You should always think carefully if offering to foster a dog with any issues. Consider whether you have the necessary experience and proper guidance from the rescue so that you can properly bring the dog back to full health, ready for rehoming.
The staff and members at Rescue Helpers Unite will always be available to offer advice and assistance if you need us, and the rescue should definitely be your first port of call if you have any queries or problems.
There are loads of dogs in need of foster homes right now! Could you open your heart and home to one of them? Register as a volunteer to help foster rescue dogs
Volunteer dog walking
By volunteering as a dog walker you can help rescue dogs get more exercise and have some fun!
If a rescue dog is being cared for in kennels, they might not always get long, luxurious walks out and about in the local area, but every dog deserves a good walk, even the homeless ones.
Register and post on the volunteer forum to see if any rescues in your area have requested help with dog walking, or use our animal rescue directory to find a dog rescue in your area and contact them to ask if they’re in need of any help from volunteer dog walkers.
Helping poundies and ‘death row dogs’
Every Local Authority in the UK has a responsibility to care for stray and abandoned dogs in their area. Some house the dogs in their own privately run kennels, some use commercial boarding kennels or outsource to commercial dog warden companies and some use local rescue kennels.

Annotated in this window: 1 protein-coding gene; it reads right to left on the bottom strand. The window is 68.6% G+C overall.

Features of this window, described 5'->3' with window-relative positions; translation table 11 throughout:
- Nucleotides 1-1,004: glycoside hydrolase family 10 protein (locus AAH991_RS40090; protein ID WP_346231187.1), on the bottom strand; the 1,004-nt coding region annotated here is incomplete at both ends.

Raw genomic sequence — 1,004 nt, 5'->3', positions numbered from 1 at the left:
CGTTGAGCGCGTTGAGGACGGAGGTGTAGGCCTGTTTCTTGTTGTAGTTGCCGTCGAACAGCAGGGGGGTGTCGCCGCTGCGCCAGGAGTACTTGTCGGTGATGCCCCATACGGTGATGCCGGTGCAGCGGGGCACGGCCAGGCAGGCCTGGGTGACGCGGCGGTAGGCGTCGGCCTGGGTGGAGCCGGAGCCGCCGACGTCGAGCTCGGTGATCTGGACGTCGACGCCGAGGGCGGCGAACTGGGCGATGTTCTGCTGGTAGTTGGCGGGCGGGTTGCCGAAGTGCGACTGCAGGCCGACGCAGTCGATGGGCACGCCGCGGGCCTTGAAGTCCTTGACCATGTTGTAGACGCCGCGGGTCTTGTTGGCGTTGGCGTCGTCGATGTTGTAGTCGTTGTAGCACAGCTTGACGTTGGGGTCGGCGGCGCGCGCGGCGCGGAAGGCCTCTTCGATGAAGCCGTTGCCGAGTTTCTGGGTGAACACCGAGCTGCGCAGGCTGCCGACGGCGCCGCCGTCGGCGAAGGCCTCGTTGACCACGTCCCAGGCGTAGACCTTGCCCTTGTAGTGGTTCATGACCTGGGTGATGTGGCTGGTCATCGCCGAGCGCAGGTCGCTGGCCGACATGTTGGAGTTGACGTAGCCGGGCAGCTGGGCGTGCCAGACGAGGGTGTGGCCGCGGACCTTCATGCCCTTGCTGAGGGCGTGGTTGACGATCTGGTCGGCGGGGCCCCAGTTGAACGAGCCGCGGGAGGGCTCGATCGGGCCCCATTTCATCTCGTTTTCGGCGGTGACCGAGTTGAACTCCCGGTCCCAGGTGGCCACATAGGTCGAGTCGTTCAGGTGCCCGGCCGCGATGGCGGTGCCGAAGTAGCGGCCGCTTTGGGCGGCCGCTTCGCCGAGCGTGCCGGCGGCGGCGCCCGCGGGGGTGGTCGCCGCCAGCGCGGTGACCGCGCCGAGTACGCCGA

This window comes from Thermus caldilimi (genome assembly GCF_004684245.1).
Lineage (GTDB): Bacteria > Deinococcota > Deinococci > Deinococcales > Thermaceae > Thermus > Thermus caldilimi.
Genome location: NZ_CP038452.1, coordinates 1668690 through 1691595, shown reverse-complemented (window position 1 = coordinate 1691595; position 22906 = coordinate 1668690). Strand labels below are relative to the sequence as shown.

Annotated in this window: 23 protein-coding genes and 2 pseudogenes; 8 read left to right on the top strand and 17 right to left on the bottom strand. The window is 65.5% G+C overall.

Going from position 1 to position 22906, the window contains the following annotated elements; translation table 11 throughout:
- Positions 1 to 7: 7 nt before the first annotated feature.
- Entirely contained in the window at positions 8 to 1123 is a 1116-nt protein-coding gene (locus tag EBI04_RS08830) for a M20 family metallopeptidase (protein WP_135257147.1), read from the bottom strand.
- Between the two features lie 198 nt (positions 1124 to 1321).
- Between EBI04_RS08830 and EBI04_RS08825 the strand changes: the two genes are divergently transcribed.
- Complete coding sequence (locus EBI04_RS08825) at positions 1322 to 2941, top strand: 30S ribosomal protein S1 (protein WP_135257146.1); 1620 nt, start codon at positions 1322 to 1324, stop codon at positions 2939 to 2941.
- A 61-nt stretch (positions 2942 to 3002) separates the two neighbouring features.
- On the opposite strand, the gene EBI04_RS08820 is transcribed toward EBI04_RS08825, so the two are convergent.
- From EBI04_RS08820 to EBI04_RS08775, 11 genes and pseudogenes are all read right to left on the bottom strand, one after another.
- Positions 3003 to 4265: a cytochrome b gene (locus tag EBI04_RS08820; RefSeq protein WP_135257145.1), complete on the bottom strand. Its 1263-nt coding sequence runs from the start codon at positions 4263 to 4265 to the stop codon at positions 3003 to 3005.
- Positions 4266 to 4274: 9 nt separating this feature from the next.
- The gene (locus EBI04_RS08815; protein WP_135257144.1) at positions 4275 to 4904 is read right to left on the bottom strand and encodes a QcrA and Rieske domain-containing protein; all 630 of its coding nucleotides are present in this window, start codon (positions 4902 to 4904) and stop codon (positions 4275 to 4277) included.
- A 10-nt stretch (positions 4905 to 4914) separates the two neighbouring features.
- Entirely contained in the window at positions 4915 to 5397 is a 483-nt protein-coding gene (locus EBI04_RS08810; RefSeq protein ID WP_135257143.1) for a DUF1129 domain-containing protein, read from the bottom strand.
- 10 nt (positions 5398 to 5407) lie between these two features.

If a dog has not been reclaimed within 7 days, or if a dog has been handed in to the pound by it’s owner, the Local Authorities then have the right to rehome (or sell) the dog, pass the dog on to another organisation such as a rescue, or, they can euthanise the dog (over 7,000 dogs are euthanised by UK Local Authorities each year and even more in Ireland).
Volunteers work with many kennels (also known as dog ‘pounds’) to help move dogs out once their time is up, and to find suitable rescues to take the dogs.
These volunteers, (we call them ‘Pound Helpers’) usually visit the dogs, take photographs and details and then share the information with other organisations, such as on our forum, until an offer of rescue ‘backup’ is received and the dog can then be moved on to rescue.
UK dog pounds
Some areas of the UK are much worse than others in terms of their stray dog numbers and their attitude towards rescue and dog euthanisation.
If you’re interested in doing more to help the poundies in your area, it’s recommended that you register on our forum to see if anyone is already working with your Local pound. If so, they will likely appreciate any assistance you can give.
If no one knows of any help being given in your area already, you should definitely contact your local pound or your Local Authority to see if they will accept your help. Dog & animal warden details should be available on your Local Authority’s website. (Find your Local Authority’s website address)
We hope this post helped to provide a basic guide about volunteering with dogs. We’ll be posting more in-depth information soon but feel free to post a comment below if you’ve got any queries and don’t forget to check out our mini-site all about dog fostering.